So, shouldn’t somebody get up and ask if it is time again for a churn? This question assumes significance in another context, too. We all assume, and rightly too, that the romance of reading will never die, so newspapers will be around for a long time. If, at this moment, our only argument for the survival of print is this “romance of reading”, then are we doing right by the “reading romantic” when we supply them the same glib stuff that TV doles out? For example, when a Michael Jackson dies and it has played out on TV, does a reading romantic attain nirvana with a scrappy 200-word wrap up (and a gigantic graphic that contains tidbits) or with brilliant prose that explores the magic and mystery of the man?

If it is correct to assume that the future newspaper reader will come to print for substance and for the pleasure of reading, it follows that the newspapers should be able to deliver substance and the pleasure of a good read. That is why we should ask ourselves if the content plan of the last 20 years has served its time. And if it’s time for us to move from dumbing down to ramping up content.

Mint is the only paper that has dared to be different. A paper that has a good balance between looks and substantial reading, Mint has even tried the unthinkable and come away the better for it. Its Saturday paper comes wrapped within ‘Lounge’, the weekend special, and the cover page of ‘Lounge’ is occupied by their columnists! It works because it gives readers some intellectual stimulation.

As it looks ahead to its future, print can take comfort from the fact that it is the only news content medium with a viable business model. Television and web news companies leak money like sieves. If you count the number of national news channels currently making money, you’ll find you have too many fingers!

Ditto for web news portals.

So, it might seem that as long as these two young mediums are struggling to find their feet, print will be safe in its perch. Wrong approach. The health of individual TV or web news companies should hardly be print’s concern. It is their combined potential to suck advertising away from print that should cause worry. It has taken time, but some western countries are seeing large exodus of the advertising buck to online, and there is no reason why it cannot happen in India sooner than later.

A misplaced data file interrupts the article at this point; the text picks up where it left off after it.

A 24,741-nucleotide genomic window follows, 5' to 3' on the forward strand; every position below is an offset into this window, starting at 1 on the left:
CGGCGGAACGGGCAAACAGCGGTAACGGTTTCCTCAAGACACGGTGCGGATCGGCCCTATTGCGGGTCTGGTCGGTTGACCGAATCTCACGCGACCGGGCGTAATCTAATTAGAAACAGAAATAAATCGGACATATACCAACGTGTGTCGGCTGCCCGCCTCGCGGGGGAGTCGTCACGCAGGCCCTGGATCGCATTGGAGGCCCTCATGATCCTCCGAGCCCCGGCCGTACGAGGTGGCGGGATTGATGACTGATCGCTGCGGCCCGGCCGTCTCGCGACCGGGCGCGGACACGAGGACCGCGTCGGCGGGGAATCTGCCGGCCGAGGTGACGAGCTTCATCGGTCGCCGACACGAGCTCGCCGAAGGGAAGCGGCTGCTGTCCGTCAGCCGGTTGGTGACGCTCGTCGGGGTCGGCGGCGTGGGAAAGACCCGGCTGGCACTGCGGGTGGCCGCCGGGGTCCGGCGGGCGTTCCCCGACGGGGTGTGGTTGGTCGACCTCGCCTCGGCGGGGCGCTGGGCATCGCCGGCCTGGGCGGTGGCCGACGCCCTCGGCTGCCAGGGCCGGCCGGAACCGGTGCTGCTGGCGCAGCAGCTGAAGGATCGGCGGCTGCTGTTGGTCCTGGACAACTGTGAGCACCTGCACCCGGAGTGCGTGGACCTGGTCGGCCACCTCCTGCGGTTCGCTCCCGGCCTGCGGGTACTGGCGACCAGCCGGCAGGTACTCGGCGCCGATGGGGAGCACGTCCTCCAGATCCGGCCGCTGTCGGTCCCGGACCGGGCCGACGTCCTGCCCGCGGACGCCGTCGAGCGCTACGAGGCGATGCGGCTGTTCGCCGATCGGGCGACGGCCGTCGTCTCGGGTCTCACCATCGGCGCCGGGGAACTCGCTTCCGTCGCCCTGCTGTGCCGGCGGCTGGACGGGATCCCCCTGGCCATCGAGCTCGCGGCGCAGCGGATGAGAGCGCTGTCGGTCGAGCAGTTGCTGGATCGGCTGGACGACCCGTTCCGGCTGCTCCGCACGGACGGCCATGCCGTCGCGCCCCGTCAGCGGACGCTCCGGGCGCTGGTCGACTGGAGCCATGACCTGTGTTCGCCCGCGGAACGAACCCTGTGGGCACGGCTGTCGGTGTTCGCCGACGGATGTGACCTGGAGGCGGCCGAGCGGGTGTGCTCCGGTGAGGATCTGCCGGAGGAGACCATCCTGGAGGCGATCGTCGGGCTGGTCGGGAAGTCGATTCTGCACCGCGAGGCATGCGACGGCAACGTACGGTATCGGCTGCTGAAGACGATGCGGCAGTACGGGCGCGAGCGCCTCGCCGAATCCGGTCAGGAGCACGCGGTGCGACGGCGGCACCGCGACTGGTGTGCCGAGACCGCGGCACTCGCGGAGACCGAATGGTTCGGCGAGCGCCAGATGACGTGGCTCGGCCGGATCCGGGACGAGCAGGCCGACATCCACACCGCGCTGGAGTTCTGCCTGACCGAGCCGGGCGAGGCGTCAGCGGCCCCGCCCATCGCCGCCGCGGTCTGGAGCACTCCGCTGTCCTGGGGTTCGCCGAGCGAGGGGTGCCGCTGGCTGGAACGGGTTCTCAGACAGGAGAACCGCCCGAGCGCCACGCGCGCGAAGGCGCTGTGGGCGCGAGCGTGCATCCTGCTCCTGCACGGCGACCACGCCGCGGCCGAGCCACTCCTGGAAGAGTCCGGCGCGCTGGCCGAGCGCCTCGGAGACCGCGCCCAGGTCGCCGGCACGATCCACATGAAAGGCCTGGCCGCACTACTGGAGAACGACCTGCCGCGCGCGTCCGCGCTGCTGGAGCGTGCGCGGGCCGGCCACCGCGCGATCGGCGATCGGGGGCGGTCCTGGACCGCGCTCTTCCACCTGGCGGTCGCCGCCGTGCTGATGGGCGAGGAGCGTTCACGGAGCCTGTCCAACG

A combination of circumstances is converging to make life tough for print. The country is ready for a technological leapfrog with 3G just around the corner. In one stroke, the biggest impediment to profitable commerce on the web, net-connectivity, will be gone. We still do not have an idea about the affordability of 3G, but considering the competition in that space, it is fair to assume that affordability will not remain an issue for too long. The promise of content in-your-hand, the resurgence of web and the prospect of generations of youngsters going through life without contact with newsprint cannot be great news for print.

That brings us back to my underwear analogy for the last time. Yes, just like underwear, print will survive. But the waist that wears the underwear will shrink dramatically, so print will have to recast and resize. As in everything else, one-size-fits-all underwear is a myth. And, remember, somewhere along the way even underwear transformed into lingerie!

(Venkat, as the author is called, insists the argument is his own and that no one else, such as exchange4media, should be hauled up for blasphemy.)

Also read:

Guest Column Newsmanic: Newspapers and the importance of underwear – Part I